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Pressure Cooker Internal Energy Problem

  1. Feb 15, 2016 #1
    1. The problem statement, all variables and given/known data
    A pressure cooker is a nearly air tight sealed system. When seated on a stove burner and heated, water turns to steam and increases the pressure inside, resulting in higher temperatures so food cooks faster. Suppose 1/2 cup of water is inside the pressure cooker and it is on an active burner on the stove. Suppose that 15000 J of energy vaporize the water and that 4000 J leak out of the system to the atmosphere. What is the name of this kind of process? How much energy is exchanged by heat? Is the energy put in or taken out of the system? How much energy is exchanged by work? Is that work done by or on the system? What is the change in the system's internal energy? (give the sigh of that change as well as the amount)

    2. Relevant equations
    change in internal energy = heat added + work done by system

    3. The attempt at a solution
    For the first question (identifying the type of process) I can't find one that satisfies the situation.

    Isovolumetric has the work done by the system as zero. But the system does work on the gas (increasing its pressure)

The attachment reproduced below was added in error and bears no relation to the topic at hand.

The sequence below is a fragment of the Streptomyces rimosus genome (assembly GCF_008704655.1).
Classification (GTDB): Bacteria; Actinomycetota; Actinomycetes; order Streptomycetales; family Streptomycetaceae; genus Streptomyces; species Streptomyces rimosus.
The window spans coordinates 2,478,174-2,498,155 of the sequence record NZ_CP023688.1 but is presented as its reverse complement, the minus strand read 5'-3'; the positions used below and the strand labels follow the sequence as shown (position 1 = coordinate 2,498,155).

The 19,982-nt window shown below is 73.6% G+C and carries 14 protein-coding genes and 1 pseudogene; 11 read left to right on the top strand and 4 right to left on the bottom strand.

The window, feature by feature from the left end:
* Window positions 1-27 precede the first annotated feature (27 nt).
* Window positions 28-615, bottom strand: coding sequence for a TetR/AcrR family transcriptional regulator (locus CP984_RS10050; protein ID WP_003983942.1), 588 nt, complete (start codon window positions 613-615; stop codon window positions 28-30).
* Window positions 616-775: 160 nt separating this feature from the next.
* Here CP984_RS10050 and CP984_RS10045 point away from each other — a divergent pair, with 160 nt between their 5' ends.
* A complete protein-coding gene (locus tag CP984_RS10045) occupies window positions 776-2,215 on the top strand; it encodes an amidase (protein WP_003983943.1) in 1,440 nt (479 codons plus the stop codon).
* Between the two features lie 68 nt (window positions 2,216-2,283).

Isothermal has the change of internal energy as zero. But the system takes in 15000 J and leaks out 4000 J so there is an 11000 J difference.

    Adiabatic has the the condition "no heat in or out" but 15000 went in and 4000 went out for a net of 11000 in.

    Isolated has no interaction with surroundings but since 4000 J leak out it is interacting with its surroundings.
     
  2. jcsd
  3. Feb 15, 2016 #2

    TSny

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    It is possible for the pressure of a system to increase without any work being done on the system.
     
  4. Feb 16, 2016 #3
    Thank you that cleared it up for me
     
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